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Re: The argument for writing a general purpose NAT for IPv6
On 17-apr-2007, at 21:33, james woodyatt wrote:
No. I'm just trying to get active mode FTP clients and Quicktime/
RealPlayer streaming clients, which use RTCP/RTP transports, to
communicate properly from the local network with servers on the
IPv6 WAN the way they do today with servers on the IPv4 WAN. Maybe
next month, I'll try to get more esoteric applications to work.
The end-to-end connectivity of IPv6 IS ALREADY BROKEN-- by the
insistence that stateful packet filters block inbound flow
initiations in factory default configurations of residential IPv6
gateways. This is *exactly* how the end-to-end connectivity of
IPv4 got broken. We are all now merrily marching off to do it
again to IPv6, and I'M NOT IN A POSITION TO STOP IT.
I feel slightly responsible here after writing this:
The problem is that people are now getting IPv6 connectivity without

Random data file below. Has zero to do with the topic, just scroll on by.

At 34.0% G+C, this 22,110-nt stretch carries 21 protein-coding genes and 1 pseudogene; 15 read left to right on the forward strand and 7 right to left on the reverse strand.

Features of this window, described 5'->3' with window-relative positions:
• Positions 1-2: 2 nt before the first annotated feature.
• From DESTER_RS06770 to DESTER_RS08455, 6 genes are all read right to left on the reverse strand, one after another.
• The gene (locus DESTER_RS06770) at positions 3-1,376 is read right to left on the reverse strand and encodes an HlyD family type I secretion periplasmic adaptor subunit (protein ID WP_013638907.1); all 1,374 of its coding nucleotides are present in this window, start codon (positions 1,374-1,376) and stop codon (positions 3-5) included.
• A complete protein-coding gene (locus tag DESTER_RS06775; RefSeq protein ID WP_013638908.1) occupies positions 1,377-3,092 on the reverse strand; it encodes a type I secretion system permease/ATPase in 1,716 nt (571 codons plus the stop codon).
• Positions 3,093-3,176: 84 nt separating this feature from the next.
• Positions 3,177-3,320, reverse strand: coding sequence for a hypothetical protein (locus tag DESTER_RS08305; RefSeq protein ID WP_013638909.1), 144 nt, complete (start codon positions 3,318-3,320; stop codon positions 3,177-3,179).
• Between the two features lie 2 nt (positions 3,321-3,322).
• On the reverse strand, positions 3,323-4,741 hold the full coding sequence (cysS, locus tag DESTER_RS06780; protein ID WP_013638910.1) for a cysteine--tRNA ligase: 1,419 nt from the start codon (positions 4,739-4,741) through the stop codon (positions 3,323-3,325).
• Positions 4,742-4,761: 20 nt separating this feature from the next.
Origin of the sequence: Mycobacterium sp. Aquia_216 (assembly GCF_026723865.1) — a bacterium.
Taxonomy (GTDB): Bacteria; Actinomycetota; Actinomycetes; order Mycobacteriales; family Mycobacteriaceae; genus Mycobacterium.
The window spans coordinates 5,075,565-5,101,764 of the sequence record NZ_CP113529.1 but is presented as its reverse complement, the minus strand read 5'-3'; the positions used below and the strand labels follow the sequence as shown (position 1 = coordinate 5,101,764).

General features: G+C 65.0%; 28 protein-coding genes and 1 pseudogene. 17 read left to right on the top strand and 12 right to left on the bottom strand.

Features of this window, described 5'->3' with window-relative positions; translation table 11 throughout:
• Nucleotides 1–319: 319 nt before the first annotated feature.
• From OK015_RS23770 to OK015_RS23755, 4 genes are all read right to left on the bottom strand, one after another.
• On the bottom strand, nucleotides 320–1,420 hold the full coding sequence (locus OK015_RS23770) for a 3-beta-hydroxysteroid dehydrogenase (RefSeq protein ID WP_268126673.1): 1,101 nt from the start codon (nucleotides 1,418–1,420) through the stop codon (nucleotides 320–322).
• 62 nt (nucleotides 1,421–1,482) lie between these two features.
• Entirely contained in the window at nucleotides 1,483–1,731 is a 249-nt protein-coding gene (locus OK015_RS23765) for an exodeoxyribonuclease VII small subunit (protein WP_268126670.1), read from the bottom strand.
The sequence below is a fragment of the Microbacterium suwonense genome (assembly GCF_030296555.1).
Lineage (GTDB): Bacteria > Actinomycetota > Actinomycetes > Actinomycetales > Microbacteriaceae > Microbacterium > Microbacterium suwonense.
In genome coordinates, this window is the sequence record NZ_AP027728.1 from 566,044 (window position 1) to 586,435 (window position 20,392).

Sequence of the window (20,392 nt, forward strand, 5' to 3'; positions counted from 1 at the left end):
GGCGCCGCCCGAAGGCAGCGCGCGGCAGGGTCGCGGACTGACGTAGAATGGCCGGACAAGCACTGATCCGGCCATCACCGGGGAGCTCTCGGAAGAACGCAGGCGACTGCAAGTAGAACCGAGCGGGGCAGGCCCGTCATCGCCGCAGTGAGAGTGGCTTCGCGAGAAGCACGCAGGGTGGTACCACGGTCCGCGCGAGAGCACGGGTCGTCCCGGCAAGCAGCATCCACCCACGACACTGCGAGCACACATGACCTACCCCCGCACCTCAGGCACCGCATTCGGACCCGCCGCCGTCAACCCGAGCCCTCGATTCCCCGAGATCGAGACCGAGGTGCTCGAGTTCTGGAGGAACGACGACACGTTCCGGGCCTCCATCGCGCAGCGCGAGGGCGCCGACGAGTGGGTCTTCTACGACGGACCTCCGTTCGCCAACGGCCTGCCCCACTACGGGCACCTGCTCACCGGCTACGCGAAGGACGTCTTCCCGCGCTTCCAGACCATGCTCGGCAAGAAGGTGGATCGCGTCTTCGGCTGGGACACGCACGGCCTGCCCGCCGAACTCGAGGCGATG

realizing it, and having everything open over v6 despite filtering
efforts (yes, NAT isn't a firewall, but these people don't really
know what either of these words mean anyway) is can only end badly.
However, let me propose a different direction for solving this:
rather than waiting until a port number is selected, put into a
control stream, then intercept that control stream, recover the port
number and open up the firewall, why not simply set aside a range of
port numbers for these types of purposes and let those through the
With IPv4 this wouldn't work because there has to be a mapping
between an private and a public address, but with IPv6 that's not
I can see how someone may be uncomfortable with this because it means
it's still possible for packets to come in from the outside to hosts
on the inside, but as long as no services are present on the ports in
question, that's not really an issue, except for possible IP layer
exploits, but I'm pretty sure that's a thing of the '90s.
Iljitsch van Beijnum